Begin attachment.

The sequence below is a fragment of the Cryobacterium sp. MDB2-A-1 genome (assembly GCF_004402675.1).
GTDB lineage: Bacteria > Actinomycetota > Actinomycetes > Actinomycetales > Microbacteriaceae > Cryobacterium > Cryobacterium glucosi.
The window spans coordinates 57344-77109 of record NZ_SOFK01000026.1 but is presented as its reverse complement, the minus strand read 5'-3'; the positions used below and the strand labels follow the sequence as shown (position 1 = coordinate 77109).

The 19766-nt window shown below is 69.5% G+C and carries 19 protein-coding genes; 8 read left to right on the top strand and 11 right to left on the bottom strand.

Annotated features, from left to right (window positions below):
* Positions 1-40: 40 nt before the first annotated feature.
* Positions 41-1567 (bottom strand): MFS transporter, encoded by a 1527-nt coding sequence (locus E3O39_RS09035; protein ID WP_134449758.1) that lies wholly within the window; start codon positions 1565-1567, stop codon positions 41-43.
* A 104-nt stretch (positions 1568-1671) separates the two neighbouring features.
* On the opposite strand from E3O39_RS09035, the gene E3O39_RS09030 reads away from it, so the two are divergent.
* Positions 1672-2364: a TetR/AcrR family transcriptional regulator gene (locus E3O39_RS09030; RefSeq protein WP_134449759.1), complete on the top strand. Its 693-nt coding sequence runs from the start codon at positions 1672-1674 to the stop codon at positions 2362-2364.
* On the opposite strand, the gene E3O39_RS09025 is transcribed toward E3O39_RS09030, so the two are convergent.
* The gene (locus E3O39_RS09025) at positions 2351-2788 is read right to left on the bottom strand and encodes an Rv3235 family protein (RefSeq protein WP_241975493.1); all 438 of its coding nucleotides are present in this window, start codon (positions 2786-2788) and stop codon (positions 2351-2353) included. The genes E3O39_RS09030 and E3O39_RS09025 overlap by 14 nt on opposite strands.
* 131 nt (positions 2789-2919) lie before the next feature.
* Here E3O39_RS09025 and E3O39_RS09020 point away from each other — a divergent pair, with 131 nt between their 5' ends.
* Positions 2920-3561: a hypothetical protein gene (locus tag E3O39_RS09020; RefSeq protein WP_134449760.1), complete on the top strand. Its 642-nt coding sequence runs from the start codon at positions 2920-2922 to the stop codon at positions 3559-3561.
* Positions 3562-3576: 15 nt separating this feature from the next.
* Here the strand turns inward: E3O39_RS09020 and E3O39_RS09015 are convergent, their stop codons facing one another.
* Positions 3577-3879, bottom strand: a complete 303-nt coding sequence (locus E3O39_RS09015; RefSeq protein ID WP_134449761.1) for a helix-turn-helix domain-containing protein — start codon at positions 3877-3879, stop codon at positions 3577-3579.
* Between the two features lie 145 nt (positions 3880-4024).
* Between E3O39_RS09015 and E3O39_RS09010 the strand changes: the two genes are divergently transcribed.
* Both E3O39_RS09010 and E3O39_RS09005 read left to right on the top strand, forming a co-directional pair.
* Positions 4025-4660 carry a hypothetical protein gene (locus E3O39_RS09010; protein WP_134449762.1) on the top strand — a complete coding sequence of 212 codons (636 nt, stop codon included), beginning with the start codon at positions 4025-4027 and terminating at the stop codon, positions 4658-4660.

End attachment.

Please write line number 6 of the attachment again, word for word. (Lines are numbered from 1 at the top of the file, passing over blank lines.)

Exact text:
* Positions 1-40: 40 nt before the first annotated feature.